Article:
Youth in the Workplace

 

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The Inside Scoop - Teen Work Permits

Work Rules - Under 14 Years of Age

If you are under 14 years-old then you are restricted to the type of work you can do legally and you may not legally be able to obtain a work permit.

So What Can I Do?

If you are a model, entertainer or performer you can get a special work permits in some states, but you will not be able to get this type of permit from your school. You will need to contact the local labor office for this type of permit. Your parents and school will be able to help you with this - so just ask them.

Since most of you are not entertainers or performers you can look into other kinds of work that do not require work permits.

For example, in the state of Maryland certain activities are not considered employment for the purposes of the law - provided the activity does not involve mining, manufacturing or hazardous occupations and it takes place outside the school day. These activities include: Farm work performed on a farm; domestic work performed in or about a home; work performed in a business owned or operated by a parent; work performed by unpaid volunteers, in a charitable or non-profit organization, employed with the written consent of the parent; caddying on a golf course; an instructor on an instructional sailboat; delivery of newspapers; work performed as a counselor, assistant counselor or instructor in a youth camp certified under the Maryland Youth Camp Act. Remember these are for Maryland and your own state will most likely have different regulations.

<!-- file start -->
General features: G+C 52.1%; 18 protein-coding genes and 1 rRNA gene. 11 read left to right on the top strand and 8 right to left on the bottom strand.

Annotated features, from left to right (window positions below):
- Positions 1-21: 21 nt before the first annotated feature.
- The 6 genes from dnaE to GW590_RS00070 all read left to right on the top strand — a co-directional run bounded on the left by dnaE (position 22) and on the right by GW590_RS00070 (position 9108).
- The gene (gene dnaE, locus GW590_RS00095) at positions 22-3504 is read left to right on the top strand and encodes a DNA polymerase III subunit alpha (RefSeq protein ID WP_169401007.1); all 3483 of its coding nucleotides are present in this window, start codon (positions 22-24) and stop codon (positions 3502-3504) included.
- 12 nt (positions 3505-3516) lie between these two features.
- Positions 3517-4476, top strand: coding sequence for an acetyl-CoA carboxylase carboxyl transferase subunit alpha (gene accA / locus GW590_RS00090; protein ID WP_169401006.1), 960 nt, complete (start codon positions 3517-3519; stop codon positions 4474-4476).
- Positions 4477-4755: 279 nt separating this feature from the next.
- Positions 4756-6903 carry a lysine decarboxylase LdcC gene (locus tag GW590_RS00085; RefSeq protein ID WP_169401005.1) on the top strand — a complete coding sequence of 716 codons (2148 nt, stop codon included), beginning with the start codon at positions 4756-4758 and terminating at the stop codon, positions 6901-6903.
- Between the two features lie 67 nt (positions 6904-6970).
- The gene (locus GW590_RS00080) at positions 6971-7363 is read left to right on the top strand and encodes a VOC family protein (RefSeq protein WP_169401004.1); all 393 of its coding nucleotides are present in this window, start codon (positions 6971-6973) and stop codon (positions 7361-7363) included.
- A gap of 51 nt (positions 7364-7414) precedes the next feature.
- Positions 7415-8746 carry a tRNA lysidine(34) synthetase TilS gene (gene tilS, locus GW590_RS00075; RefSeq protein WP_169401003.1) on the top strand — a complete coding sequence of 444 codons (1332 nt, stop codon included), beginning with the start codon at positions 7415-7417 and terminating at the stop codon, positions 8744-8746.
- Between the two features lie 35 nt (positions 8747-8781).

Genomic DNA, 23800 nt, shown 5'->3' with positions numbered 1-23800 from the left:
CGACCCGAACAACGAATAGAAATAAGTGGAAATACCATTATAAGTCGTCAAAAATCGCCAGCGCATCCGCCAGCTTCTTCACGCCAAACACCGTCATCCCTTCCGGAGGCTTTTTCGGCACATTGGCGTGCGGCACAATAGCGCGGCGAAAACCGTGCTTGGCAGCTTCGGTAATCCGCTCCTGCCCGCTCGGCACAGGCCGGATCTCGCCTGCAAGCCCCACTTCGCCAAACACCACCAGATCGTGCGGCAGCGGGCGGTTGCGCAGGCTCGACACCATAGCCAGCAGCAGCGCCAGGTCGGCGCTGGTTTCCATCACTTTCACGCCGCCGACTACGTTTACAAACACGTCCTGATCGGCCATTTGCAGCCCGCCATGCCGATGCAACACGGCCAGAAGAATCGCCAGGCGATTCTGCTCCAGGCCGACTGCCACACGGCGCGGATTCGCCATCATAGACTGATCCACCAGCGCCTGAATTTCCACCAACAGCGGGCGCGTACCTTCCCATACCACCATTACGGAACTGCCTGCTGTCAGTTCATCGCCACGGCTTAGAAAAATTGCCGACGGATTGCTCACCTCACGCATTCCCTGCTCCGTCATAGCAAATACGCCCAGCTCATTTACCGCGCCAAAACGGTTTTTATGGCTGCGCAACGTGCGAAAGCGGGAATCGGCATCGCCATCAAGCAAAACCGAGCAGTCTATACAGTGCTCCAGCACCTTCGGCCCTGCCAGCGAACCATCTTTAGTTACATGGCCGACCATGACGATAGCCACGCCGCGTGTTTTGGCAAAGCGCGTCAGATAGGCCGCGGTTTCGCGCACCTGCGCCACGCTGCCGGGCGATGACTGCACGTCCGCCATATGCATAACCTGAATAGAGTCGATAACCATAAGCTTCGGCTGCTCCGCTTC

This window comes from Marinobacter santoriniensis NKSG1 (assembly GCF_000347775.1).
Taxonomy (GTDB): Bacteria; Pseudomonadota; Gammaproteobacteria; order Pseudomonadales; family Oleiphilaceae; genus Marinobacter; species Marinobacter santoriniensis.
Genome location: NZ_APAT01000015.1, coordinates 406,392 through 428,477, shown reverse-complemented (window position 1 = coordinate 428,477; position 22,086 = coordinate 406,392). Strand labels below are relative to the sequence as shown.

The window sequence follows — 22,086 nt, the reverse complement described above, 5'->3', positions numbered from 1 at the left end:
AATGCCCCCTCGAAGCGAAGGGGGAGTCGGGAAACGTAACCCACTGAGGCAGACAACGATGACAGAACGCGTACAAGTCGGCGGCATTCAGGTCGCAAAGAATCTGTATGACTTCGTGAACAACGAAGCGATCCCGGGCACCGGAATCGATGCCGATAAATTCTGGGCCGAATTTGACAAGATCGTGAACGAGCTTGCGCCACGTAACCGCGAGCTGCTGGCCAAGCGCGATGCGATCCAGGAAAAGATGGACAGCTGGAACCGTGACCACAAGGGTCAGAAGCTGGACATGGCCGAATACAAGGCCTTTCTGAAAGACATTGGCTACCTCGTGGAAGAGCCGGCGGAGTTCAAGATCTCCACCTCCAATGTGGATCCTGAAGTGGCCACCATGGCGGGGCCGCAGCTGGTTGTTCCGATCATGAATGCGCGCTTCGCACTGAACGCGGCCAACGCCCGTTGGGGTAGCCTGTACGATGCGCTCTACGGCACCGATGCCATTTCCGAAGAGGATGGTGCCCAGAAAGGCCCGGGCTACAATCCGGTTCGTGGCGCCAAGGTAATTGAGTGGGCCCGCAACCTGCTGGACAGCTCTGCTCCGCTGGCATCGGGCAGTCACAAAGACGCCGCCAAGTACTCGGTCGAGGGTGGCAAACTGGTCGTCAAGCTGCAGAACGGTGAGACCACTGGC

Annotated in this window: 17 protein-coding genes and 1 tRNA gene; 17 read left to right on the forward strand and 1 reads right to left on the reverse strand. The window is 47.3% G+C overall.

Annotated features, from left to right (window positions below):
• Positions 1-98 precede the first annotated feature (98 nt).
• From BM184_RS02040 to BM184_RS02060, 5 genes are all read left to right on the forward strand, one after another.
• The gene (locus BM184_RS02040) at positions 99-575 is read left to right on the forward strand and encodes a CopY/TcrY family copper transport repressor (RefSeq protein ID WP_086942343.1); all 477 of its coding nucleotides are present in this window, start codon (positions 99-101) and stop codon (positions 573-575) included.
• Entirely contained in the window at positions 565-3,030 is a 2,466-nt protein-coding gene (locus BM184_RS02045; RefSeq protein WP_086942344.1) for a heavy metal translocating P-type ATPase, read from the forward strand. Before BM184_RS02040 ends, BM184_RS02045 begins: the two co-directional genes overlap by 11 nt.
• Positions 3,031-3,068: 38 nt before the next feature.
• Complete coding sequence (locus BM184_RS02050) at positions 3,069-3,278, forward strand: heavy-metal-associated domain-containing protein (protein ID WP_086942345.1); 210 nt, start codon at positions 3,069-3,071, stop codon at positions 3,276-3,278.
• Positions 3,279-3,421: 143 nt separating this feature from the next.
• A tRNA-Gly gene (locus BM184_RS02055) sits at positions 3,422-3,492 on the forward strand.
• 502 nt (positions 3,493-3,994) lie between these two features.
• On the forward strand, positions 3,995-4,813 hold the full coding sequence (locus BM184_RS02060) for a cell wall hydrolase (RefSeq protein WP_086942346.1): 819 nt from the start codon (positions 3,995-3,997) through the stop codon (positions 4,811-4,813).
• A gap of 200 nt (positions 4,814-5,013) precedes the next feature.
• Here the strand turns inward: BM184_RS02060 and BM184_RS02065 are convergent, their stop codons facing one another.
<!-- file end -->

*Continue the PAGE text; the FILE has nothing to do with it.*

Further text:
So, even though you might not be able to work in a hotel, restaurant or retail stores yet you still can find some ways to earn some money or get great work experience during the summer. If you have questions about what kind of work you can do in your own state without a work permit consult your school guidance counselor. They should have all the answers.

Did You Know - By Law Employers Must Provide:

  • A safe and healthful workplace.
  • Safety and health training, in many situations, including providing information about chemicals that could be harmful to your health.
  • For many jobs, payment for medical care if you get hurt or sick because of your job. You may also be entitled to lost wages.
  • At least the minimum wage to most teens, after their first 90 days on the job. Many states have a higher minimum wage than the Federal wage of $7.25/hour. Lower wages may be allowed when workers receive tips from customers, provided that the tip plus the wage is equal to minimum wage. Information about each state's minimum wage can be found on the National Conference of State Legislatures website.

This information was reproduced with permission from the CDC Promoting Safe Work for Young Workers Site at http://www.cdc.gov/niosh/docs/99-141/